No-pain budget but no pitch for new economic model

Caruana may want to re-evaluate his strategy over the medium term by reducing the subsidy on motor vehicle fuels and asking motorists to pick up part of the bill, thus reducing the pressure on public finances

Only a few weeks ago, Finance Minister Clyde Caruana said a new economic model would be required for the next 10 years. “If we adopt the same recipe, in the morning, rather than being stuck for one hour in traffic, we will be stuck for one-and-a-half or two hours; the tourism sector will invest in hotels that will remain empty, and this will apply to other sectors eventually,” he warned.

Yet those who expected a glimpse of this new economic model in the budget presented yesterday are bound to be disappointed.

Surely it is thanks to the economic model adapted in the past years that Malta has managed to reduce its public debt to an extent which has permitted the Abela administration to spend its way through a pandemic and a war.

With our debt-to-GDP ratio well below the 60% mark indicated as the ideal threshold by the Maastricht criteria, Malta is in a much better position than many other EU countries which have once again resorted to crippling austerity. To put things into perspective, Malta’s debt ratio stood at 70% at the end of 2012 and Caruana is forecasting to remain one point shy of 60% next year.

This leaves the minister with ample wriggle room to continue spending his way out of the current international energy crisis, while shielding families and businesses from higher electricity and fuel rates.

Caruana has presented a sober budget for next year, which rightly so focuses the country’s resources on the most vulnerable categories like pensioners, who will get a €12.50 weekly increase, and those on a low income who will receive an additional allowance.

In this sense Caruana’s recipe does offer the country stability in an increasingly unstable international context.

Providing peace of mind and stability are not to be underestimated but once again, the budget does not go far in setting direction towards a new economic model, which prioritises the quality of life of the population.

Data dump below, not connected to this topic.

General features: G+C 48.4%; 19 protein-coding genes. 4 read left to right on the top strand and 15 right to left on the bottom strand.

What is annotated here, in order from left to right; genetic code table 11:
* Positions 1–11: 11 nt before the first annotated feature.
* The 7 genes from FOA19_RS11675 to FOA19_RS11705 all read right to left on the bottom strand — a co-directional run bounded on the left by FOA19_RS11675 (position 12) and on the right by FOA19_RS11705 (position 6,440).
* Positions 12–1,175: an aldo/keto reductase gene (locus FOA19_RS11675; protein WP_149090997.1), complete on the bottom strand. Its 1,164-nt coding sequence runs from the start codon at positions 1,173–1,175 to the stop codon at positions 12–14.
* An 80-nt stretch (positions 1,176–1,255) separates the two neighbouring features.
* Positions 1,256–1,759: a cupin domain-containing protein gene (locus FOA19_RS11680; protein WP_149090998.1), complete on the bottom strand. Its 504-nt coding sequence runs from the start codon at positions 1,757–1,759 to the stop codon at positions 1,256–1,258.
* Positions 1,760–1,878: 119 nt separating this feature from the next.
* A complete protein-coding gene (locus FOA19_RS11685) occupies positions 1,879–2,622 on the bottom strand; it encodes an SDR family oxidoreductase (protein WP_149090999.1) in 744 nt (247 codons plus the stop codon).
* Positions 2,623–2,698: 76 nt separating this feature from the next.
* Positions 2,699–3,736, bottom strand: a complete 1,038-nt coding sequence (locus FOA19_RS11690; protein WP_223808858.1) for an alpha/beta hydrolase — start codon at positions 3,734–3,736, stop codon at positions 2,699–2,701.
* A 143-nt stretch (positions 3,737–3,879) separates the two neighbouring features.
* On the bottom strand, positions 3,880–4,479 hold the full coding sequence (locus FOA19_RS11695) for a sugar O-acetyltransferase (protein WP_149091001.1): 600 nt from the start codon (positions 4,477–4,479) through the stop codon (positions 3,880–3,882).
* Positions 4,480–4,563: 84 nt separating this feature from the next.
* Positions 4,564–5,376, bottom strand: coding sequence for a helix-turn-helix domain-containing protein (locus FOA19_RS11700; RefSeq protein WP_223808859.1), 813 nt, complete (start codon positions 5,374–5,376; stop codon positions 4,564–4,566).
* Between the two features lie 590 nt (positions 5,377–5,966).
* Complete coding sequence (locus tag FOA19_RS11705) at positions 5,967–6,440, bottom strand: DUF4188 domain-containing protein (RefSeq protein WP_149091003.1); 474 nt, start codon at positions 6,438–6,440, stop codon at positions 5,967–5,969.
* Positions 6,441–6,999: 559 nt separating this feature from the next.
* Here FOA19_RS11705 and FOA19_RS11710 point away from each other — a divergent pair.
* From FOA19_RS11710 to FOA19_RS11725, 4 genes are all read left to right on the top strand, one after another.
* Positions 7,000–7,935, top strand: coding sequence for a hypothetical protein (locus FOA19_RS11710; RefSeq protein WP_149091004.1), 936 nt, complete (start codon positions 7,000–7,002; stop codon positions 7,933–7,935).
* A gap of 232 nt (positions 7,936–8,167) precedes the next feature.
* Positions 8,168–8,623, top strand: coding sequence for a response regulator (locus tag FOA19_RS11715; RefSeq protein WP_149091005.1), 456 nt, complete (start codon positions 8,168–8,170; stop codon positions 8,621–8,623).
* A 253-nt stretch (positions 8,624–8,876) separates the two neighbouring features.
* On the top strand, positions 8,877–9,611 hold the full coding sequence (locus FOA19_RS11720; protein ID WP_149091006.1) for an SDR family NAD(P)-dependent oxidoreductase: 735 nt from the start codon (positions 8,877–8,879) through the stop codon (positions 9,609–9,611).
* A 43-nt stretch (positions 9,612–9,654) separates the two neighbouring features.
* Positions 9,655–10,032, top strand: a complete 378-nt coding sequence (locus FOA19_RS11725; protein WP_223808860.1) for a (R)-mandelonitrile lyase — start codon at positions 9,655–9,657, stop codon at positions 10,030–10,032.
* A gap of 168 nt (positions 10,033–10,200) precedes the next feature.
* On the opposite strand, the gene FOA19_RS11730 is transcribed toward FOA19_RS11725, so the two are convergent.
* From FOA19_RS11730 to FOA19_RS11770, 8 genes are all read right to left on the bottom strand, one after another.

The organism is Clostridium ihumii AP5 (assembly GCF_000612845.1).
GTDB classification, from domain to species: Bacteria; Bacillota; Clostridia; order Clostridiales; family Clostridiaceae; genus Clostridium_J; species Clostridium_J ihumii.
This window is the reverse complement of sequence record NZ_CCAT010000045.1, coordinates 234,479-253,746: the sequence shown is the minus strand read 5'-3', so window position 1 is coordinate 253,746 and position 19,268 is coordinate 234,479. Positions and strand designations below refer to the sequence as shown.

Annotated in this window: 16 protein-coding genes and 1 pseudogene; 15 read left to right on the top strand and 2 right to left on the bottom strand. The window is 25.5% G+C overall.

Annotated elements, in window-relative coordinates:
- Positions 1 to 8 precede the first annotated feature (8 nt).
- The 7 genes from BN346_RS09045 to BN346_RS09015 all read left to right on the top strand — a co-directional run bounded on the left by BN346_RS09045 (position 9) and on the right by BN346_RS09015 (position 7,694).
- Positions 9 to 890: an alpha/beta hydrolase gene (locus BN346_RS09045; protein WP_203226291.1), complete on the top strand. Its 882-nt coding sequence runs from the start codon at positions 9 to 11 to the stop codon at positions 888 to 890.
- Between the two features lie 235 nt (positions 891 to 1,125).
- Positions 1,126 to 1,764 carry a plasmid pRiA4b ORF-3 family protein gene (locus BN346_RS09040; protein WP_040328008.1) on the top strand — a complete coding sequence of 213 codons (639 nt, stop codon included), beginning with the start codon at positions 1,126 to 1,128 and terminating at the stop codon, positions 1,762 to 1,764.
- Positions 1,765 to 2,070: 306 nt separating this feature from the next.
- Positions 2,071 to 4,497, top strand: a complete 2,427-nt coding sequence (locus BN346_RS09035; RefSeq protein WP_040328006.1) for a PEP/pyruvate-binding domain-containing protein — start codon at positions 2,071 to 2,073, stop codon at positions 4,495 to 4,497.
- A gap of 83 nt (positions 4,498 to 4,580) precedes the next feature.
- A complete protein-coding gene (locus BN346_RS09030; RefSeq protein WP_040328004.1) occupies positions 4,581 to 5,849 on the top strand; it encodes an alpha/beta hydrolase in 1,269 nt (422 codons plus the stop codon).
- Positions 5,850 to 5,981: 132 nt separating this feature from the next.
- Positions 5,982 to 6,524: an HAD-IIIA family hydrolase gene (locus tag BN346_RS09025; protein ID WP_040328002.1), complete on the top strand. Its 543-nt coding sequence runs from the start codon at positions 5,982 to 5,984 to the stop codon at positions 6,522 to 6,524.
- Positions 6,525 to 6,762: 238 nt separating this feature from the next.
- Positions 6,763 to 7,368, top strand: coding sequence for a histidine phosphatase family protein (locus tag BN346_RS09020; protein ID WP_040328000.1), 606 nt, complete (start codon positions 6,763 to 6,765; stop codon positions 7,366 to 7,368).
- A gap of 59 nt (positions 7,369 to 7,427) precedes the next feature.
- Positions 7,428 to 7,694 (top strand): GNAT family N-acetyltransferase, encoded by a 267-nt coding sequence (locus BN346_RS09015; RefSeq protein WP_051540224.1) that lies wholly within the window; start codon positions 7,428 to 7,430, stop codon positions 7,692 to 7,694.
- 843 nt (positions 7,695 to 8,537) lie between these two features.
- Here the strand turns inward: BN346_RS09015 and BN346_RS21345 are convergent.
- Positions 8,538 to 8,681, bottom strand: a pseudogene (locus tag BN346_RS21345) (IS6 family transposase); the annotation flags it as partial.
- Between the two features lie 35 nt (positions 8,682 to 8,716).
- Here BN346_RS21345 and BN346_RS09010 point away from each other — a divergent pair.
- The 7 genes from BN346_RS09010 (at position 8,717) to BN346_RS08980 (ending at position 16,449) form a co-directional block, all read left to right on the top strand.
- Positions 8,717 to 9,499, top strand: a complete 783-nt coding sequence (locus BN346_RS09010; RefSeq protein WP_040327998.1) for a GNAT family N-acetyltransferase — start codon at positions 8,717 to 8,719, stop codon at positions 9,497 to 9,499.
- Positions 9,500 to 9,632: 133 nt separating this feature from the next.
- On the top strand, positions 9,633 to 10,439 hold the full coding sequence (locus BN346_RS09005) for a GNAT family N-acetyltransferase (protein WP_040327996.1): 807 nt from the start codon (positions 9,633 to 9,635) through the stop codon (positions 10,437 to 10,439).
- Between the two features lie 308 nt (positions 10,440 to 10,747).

Apart from greater investment in carbon neutrality and crucial sectors like waste, mostly thanks to the EU’s Recovery and Resilience Plan, the budget fails to address what the Finance Minister described in the budget as one of Malta’s “greatest challenges”.

Not only does the budget make no reference to mass transport systems, like the metro, which was the topic of a pre-electoral roadshow a few months ago, but is devoid of any carrot and stick measures to encourage people to make less use of their private cars.

The only concrete measure in this sense is the suggestion that services by road vehicles are provided after 9am to reduce traffic congestion during rush hour.

And while the shift from crippling austerity is largely positive, in the same way that the government has decided to increase gate fees at the landfill to discourage the indiscriminate dumping of waste, the traffic situation also merits a similar approach.

The hallmark of the budget is shielding the country from the spike in energy prices. While this is more than understandable in the case of electricity for households and businesses, it is less so in the case of petrol and diesel consumption. Government continues to refuse to share the fuel burden with motorists despite investing heavily in free public transport for all.

Caruana may want to re-evaluate this strategy over the medium term by reducing the subsidy on motor vehicle fuels and asking motorists to pick up part of the bill, thus reducing the pressure on public finances.